'Game of Thrones': jaw-dropping locations from the TV hit
The final season of "Game of Thrones" is now upon us. So, we have the perfect excuse to run through some of our favourite real-life locations that form the astonishing scenery from this epic TV show.
Northern Ireland: Land of Shadow Wolves
Some of the most iconic locations in the entire series are located right on our doorstep. We love the panoramic views of Binevenagh in County Londonderry, which were transformed into the sweeping Dothraki grasslands in season five, as well as the coves near Cushendun village, which formed the perfect setting for the eerie caves in the Stormlands where Melisandre give birth to the shadow creature in season two.
But most famous of all must be the Dark Hedges. This imposing avenue of beech trees is now one of the most photographed spots anywhere on the island of Ireland, and is memorable as the Kingsroad, the longest and grandest highway in Westeros and which passes the mighty Winterfell.
Croatia: House of the Undying
Head to Croatia and you'll find yourself in the land of the Lannisters. Dubrovnik famously doubles as the capital of Westeros, King's Landing, from season two onwards, and a stroll along the medieval street of Stradun will have you retracing the footsteps of Cersei as she took her Walk of Shame in season five.
Alternatively, head to the city walls for spectacular views across some of the show's landmark locations or take a 10-minute boat ride across to the island of Lokrum to discover the show's city of Qarth, site of the House of the Undying. Instead, you'll find a beautiful Benedictine monastery, botanical gardens with giant agaves and palms, and some scenic swimming spots, including a nudist beach.
Iceland: Beyond the Wall
Wild and windswept, Iceland is the perfect location for the heart-racing action that takes place beyond the Wall. The outstanding scenery of UNESCO World Heritage Site Thingvellir National Park was used for multiple scenes in the series, from the Vale of Arryn to the wildlings' homeland, and you'll also recognise nearby volcano Hengill as the location for Brienne and the Hound's epic duel in season four.
For the incredibly intrepid, many of the scenes for beyond the Wall were filmed high on glaciers near Vik, some of which can only be accessed by “F” roads (which are not open in winter and require a 4x4 vehicle). Or you can stick the main roads and enjoy the stark beauty of Vik's basalt column-fringed black-sand beach -- the location for Eastwatch-by-the-Sea on the very edge of Westeros.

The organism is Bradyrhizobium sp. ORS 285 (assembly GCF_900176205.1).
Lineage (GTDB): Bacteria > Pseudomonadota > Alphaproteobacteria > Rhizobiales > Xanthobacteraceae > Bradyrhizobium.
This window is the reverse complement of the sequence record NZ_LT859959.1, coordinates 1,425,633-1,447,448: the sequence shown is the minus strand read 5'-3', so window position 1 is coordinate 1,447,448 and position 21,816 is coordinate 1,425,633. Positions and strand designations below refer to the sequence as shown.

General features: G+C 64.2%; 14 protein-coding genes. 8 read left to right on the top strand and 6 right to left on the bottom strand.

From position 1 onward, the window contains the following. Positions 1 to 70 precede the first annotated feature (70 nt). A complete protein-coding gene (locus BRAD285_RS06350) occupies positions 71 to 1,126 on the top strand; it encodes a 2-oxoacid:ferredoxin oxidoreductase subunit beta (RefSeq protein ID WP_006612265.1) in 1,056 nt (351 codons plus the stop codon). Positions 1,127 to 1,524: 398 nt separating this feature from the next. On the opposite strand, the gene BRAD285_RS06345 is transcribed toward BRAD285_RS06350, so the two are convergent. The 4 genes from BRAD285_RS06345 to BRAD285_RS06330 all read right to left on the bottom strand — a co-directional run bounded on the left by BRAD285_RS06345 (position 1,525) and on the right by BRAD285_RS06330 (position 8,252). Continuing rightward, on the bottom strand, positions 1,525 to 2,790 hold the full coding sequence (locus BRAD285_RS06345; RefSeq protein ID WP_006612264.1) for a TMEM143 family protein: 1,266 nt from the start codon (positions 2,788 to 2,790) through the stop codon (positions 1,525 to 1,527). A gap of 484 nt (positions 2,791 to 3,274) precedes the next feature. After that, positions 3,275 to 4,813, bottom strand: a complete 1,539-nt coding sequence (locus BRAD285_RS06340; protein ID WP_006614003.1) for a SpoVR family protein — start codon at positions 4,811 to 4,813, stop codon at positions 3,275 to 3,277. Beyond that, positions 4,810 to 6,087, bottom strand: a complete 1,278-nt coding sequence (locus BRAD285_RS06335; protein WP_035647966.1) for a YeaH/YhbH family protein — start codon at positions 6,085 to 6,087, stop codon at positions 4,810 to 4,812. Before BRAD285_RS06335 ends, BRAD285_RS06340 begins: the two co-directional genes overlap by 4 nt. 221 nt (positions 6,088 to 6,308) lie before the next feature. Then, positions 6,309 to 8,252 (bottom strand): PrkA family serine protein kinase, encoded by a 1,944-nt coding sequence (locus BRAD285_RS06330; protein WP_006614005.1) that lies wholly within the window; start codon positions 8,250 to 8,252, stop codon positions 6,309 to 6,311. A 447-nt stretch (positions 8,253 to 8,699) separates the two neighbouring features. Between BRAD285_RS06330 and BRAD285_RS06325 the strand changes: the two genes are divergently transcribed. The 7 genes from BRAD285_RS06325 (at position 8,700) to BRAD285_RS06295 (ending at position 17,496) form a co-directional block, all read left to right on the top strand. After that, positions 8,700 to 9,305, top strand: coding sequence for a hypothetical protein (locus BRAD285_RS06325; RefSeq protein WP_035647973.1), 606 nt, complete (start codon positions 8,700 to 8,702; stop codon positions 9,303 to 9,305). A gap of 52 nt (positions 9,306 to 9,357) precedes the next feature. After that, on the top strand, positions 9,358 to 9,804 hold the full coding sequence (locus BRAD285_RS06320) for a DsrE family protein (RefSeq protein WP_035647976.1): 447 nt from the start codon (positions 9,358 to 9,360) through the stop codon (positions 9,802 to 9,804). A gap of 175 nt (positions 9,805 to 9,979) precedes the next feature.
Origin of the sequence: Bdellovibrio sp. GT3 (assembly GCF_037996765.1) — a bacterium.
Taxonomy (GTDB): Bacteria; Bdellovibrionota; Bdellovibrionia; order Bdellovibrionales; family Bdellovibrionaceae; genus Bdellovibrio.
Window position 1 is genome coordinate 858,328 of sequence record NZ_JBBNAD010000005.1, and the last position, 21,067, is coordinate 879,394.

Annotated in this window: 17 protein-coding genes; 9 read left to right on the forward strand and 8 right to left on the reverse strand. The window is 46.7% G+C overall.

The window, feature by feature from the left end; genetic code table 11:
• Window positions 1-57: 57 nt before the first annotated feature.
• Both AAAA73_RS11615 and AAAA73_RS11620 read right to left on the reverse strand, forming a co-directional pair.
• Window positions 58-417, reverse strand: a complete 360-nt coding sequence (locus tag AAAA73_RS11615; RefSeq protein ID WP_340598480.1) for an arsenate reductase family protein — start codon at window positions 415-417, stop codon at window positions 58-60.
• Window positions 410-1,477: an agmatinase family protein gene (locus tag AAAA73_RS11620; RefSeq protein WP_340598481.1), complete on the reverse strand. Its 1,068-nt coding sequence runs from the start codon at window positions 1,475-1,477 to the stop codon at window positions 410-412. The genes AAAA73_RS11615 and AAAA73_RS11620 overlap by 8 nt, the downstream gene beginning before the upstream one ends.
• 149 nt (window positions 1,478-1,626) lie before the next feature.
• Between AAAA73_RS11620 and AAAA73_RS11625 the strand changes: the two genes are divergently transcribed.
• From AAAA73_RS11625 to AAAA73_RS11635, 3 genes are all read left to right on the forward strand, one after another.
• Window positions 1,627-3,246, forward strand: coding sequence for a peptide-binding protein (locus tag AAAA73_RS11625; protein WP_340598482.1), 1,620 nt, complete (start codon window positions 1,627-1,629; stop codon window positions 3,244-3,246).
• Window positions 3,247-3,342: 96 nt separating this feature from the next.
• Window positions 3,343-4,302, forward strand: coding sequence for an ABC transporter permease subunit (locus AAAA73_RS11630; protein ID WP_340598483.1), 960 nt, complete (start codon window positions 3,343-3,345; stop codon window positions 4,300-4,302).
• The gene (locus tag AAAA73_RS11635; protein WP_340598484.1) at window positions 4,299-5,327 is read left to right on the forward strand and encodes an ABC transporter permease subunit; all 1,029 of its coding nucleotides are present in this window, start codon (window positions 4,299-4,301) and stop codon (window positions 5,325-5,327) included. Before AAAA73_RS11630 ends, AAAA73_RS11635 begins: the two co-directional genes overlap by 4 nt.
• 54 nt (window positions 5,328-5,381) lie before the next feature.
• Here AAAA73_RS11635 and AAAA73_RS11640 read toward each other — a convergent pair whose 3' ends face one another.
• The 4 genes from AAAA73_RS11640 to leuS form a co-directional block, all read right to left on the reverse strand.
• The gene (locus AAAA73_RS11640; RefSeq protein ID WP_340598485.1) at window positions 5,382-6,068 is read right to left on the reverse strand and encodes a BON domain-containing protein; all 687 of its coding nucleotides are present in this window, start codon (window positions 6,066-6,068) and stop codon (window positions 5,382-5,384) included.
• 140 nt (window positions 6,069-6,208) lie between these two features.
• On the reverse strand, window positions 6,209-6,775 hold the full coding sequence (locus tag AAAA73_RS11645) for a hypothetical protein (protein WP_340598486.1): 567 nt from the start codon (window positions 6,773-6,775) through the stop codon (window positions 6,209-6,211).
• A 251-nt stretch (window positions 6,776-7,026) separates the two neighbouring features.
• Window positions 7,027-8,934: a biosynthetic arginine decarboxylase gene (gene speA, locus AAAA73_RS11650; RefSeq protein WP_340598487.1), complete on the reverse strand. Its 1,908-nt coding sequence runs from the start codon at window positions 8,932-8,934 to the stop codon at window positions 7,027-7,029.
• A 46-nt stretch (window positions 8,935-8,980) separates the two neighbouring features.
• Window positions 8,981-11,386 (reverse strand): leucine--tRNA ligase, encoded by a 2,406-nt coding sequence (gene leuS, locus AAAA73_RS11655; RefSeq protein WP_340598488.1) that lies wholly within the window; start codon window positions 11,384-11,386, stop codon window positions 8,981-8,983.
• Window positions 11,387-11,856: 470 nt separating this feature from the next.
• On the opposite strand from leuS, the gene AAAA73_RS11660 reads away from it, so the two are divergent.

Malta: Lannisters' Lair
The island of Malta is no stranger to film crews, and has been used as the setting for many Hollywood films, but it was catapulted into the limelight during the first season of "Game of Thrones" as the original setting of King's Landing.
The winding, cobbled backstreets of the capital, Valletta, are where the Starks first try to navigate the favours and pitfalls of the Lannisters' hospitality, and the striking 17th-century Fort Ricasoli, with its plaited pillars, was transformed into the gates of Kings Landing. You may struggle to access the gate if it's in use, but catching a dghajsa (water taxi) is a wonderful way to get up close.
Spain: Land of Dragons and Snakes
We saw some of the most spectacular scenery yet in the previous season of "Game of Thrones", with the arrival of Jon Snow and Daenerys Targaryen at Dragonstone Island. Spain's Basque Country took centre stage here, with San Juan de Gaztelugatxe (top picture) on the Bay of Biscay the setting for the striking stone staircase that snakes up to Dragonstone Castle (although don't be disappointed to find out that the castle is CGI). The jaw-dropping limestone cliffs of Itzurun Beach, along the coast, look like huge dragon scales rising from the sea.
In the south, Seville's intricate and beautiful Moorish palace, the Royal Alcázar, was the location for another standout set piece earlier in season five. This UNESCO World Heritage Site's courtyard gardens and intricate arches became Dorne, the home of House Martell and the infamous Sand Snakes.
Morocco: Khaleesi's Stomping Grounds
Much of Daenerys Targaryen's journey from Dothraki bride to Dragon Queen takes place in the Morocco. One of the country's must-see landmarks is the fortified city of Ait Ben Haddou. This fascinating centuries-old UNESCO World Heritage Site is built entirely out of clay, and is laid siege to by Daenerys as the slave city Yunkai in season three.
Also worth a visit is the port city of Essaouira, with its dramatic fortified walls and ramparts -- an excellent spot for catching magnificent sunsets over the Atlantic Ocean. You'll recognise this city as Astapor in the show, where the Mother of Dragons liberates the army of the Unsullied.